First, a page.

So the Games of the XXXI Olympiad have come and gone, my circadian rhythm is still out of whack and I’m suffering TV advertisement withdrawal. Was it only me or did anyone else feel they watched 2 weeks of TV ads with some sport thrown in?
Everyone is an expert when it comes to the Olympic Games and if you had the ability to voice an opinion on the Australian team performance in Rio you probably did. The progressive shift in the mood of the mainstream media from week one to two was intriguing yet so very predictable. It seems our athletes went from heroes to zeros in a quick blink of the eye based on the opinion of these 'expert' journalists who we are reliably told reflect the mood of the mob.
It’s very true the older I get the more of a legend I was; but I can to a certain extent reflect on what it takes to compete at an elite level. Not the lofty heights of our Olympians but as a national level swimmer I competed at the trials for the 1972 Munich Olympic Games. History and my log-book will show I didn’t make it. Very simply there were others better than me and more deserving; but it didn't mean I didn't give it a red hot crack.
And that's the point.
When the broadcaster pushes a microphone into your face and asks you how you feel after an event that may not have had the result you've spent 4 possibly 8 years training and sacrificing nearly everything else in your life, how do you think you'd feel? Put aside the fact you've just given your all, your body is screaming for oxygen, lactic acid is searing through every muscle in your body and you are on the verge of vomiting on the journalist’s shoes. And you really don’t have to be reminded that it wasn’t necessarily the result you were hoping for. You probably have noticed this already.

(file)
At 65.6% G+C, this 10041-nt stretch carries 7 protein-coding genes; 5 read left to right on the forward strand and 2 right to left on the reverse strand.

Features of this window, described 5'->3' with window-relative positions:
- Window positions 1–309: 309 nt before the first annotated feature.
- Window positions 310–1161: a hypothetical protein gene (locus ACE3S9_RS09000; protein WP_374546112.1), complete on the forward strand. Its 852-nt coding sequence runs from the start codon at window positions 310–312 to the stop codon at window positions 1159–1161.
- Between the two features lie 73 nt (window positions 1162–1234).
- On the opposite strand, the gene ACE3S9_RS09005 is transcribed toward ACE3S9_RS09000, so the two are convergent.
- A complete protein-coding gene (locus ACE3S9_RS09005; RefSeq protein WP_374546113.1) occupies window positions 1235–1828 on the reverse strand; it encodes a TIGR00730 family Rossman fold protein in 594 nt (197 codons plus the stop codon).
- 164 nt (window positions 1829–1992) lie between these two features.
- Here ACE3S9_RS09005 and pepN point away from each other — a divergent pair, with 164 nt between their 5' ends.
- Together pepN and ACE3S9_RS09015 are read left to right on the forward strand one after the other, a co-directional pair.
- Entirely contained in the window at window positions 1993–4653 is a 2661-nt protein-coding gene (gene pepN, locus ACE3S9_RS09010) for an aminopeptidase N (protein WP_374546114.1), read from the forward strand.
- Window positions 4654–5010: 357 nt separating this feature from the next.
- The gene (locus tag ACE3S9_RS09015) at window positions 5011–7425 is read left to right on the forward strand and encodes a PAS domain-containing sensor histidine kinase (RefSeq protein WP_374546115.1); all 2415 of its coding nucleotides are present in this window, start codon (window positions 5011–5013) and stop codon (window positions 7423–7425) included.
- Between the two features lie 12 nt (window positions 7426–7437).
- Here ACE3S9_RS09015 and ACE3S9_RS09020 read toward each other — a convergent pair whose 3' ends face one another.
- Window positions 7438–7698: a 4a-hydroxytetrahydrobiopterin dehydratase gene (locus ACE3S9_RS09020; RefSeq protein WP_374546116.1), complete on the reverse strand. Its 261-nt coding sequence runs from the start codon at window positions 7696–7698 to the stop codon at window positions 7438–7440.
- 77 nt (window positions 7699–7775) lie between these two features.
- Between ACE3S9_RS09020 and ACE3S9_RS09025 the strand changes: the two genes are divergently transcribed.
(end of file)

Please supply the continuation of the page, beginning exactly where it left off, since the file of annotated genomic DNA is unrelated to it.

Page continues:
There's also a false assumption by our media that Australia is more committed to winning medals at the Olympics than any other nation. That is just so very wrong at so many levels. Our media also seem to overlook the fact there are other humans training and competing in other national programs elsewhere with the same ambitions as our athletes. These athletes also want to be world's best and are supported by programs regarded as equal and in many cases, superior to our high performance programs. With a population of 23 million the maths often works against us on the world stage of sport.
Some media hacks have been almost apoplectic about the Australian Sports Commission spending $376.7million on Australia's Olympic athletes and teams the past 4 years, questioning whether this is taxpayer money well spent. More than ever before our athletes appeared before the camera apologising to the Australian public for their failure. No one asked me whether $376.7million should be spent on our high performance athletes but then again no one asked me whether $50 billion should be spent on 12 new submarines to be built at Adelaide's Osborne shipyards. And I don't expect an athlete to ever apologise if they've given 100%.
So I say well done to everyone and anyone associated with our Olympic team and in particular our athletes. My dad used to say if you did everything you could do and gave it your absolute best, that’s all we can ever expect.
Let's hope that the media have learned some lessons before the Paralympics this month.
And Kitty Chiller, if you’re ever looking for a job please call me.
RM - Sportspeople
First Published 2016